As if legal efforts to address climate change weren’t complicated enough, a recently released study by the Peterson Institute for International Economics warns that U.S. Congressional efforts to reduce climate change could run afoul of international trade rules under the General Agreement on Tariffs and Trade (GATT), leading to years of legal disputes in the World Trade Organization.
Here is the problem: all the major climate change bills introduced in the U.S. Congress include some form of restriction on the emission of greenhouse gases, with the restrictions becoming more stringent over time. Most of the bills rely on a cap-and-trade program, whereby the government would establish maximum carbon (CO2 equivalent) emission levels and allocate and/or auction emission allowances. Holders of allowances could then trade them on the open market. Many have expressed concern that regulating greenhouse gas emissions will increase the cost of production in the United States, putting U.S. producers at a competitive disadvantage. This, as the Peterson Institute report notes, could lead to “leakage” of production and jobs to countries that do not have comparable emissions controls.
Unless, that is, the new climate law includes “competitiveness provisions” that equalize things at the border. Such provisions, also referred to as border measures, help level the playing field between U.S. enterprises and presumptively less regulated foreign entities. Border measures include import bans, import taxes, export subsidies and comparability measures. Such measures might help with the leakage problem, but they might also violate international trade rules, subjecting the U.S. to costly and time consuming WTO litigation and, depending on the outcome of such litigation, possible trade sanctions, which could impede access by U.S. companies to foreign markets.
According to the Peterson Institute report, the trade rules implicated by border measures include GATT Article I (most favored nation), which prohibits treating products from some countries different than “like” products from other countries; Article II (tariff schedules), which prohibits charges equivalent to internal taxes applied to imports; Article III (national treatment), which prohibits application of internal taxes and regulations in a way that protects domestic products; and Article XI (quantitative restrictions), which prohibits quotas. In addition, the agreement on Technical Barriers to Trade requires that regulations—including environmental regulations—be based on international standards in most cases. The Agreement on Subsidies and Countervailing Measures (ASCM) prohibits export subsidies, limits the use of subsidies in general, and regulates the application of countervailing measures.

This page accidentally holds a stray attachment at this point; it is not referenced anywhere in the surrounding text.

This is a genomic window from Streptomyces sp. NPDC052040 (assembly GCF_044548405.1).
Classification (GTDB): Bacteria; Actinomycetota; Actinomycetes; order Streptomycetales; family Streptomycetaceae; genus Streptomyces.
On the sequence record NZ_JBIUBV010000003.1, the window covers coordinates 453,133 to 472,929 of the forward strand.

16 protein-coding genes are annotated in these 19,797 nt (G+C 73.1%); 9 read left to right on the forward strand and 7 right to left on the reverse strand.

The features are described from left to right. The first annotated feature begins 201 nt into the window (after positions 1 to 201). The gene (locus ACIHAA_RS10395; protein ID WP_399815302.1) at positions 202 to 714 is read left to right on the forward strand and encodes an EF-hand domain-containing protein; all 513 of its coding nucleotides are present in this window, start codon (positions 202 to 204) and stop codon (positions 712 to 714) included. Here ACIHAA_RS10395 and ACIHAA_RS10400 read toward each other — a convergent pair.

Border measures would not necessarily violate the GATT, but a foreign government could challenge U.S. measures to the extent they put the foreign government and its commercial actors at a disadvantage. For example, there is room for debate, and for the law to develop, on issues such as whether products with different carbon footprints qualify as “like” products under the GATT, or whether carbon allowances allocated free of charge by the government amount to subsidies.
Even if a border measure otherwise violates the GATT, however, it might still be permissible under GATT Article XX, which allows measures “necessary to protect human, animal or plant life or health” or “relating to the conservation of exhaustible natural resources if such measures are made effective in conjunction with restrictions on domestic production or consumption,” and the measures “are not applied in a manner which would constitute a means of arbitrary or unjustifiable discrimination between countries where the same conditions prevail, or a disguised restriction on international trade.” U.S. measures to protect sea turtles from harmful shrimping practices, for example, have survived challenges at the WTO based on Article XX. But even if a U.S. climate change law ultimately passes muster with the WTO, that would not avoid disruptive legal challenges, with the attendant uncertainty and potential delays in effective implementation of important (perhaps necessary) climate protection measures.
The authors of the Peterson Institute report recommend development of a new Code of Good WTO Practice on greenhouse gas emission controls, coupled with a two to four year “peace period” in which WTO member states would delay implementation of border measures. Another possibility, already being incorporated into the legislative process, is the careful drafting of climate laws that factor in GATT/WTO issues. In addition, the WTO members themselves could address climate related border measures directly in any revival of the Doha round of trade negotiations. And finally, participating governments can try to address trade related issues as they negotiate a post Kyoto climate change regime, starting with this year’s meetings, scheduled for December 2009 in Copenhagen. Indeed, Pascal Lamy, the Director General of the WTO, has said that an international accord on climate change should come before national governments try to address the problem individually.